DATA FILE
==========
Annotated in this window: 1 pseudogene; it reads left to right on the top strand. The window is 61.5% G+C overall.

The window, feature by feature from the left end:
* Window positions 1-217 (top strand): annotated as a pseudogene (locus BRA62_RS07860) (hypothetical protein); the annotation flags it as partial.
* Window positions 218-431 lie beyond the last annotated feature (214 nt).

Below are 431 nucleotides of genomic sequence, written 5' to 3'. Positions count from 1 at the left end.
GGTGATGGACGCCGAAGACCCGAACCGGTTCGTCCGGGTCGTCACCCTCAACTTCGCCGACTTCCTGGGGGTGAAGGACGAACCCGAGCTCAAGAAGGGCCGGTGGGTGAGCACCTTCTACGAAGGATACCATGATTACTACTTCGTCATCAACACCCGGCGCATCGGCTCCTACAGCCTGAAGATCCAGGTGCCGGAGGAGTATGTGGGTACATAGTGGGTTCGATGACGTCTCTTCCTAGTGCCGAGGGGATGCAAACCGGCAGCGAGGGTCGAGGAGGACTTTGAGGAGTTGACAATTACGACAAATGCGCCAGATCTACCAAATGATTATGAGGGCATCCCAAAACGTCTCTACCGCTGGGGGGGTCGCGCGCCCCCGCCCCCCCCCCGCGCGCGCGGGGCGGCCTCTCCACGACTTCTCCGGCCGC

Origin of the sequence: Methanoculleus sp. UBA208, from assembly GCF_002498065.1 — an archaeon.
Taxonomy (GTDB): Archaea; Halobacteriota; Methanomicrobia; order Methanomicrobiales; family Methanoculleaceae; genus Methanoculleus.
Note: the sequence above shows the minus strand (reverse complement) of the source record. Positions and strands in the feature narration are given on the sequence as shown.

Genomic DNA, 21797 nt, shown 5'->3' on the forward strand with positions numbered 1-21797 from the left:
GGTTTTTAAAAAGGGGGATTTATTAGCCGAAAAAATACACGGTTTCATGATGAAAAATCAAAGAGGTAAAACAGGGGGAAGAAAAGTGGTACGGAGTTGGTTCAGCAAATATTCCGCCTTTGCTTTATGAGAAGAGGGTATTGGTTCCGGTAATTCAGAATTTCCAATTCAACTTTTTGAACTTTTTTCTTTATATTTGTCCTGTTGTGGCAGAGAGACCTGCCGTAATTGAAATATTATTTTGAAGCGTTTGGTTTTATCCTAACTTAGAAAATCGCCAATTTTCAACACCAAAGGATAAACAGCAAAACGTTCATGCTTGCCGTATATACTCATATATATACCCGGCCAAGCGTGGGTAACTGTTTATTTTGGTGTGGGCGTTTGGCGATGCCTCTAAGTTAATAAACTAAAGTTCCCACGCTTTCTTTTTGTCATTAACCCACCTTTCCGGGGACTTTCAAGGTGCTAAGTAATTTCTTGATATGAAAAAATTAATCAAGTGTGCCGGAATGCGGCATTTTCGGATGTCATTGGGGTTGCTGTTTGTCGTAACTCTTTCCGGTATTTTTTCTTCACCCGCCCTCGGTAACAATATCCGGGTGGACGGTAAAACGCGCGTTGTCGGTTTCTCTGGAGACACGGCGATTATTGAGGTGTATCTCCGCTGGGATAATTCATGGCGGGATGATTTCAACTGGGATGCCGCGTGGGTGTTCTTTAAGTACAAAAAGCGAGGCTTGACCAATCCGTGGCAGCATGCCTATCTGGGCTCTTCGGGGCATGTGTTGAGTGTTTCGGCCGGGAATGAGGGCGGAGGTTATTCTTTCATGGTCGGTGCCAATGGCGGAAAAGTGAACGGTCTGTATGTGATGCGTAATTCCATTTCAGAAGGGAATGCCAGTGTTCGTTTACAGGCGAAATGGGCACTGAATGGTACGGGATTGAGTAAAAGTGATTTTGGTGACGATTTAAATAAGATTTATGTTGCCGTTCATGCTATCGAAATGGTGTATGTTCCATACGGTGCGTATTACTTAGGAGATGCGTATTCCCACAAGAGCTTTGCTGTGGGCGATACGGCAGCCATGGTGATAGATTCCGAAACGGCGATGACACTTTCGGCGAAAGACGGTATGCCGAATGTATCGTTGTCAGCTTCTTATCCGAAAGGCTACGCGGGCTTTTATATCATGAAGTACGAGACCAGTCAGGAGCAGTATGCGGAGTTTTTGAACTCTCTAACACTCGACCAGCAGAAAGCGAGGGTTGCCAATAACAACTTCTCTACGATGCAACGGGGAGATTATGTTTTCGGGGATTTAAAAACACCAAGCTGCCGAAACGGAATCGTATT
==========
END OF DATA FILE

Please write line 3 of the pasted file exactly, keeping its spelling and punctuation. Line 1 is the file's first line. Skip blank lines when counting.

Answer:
* Window positions 1-217 (top strand): annotated as a pseudogene (locus BRA62_RS07860) (hypothetical protein); the annotation flags it as partial.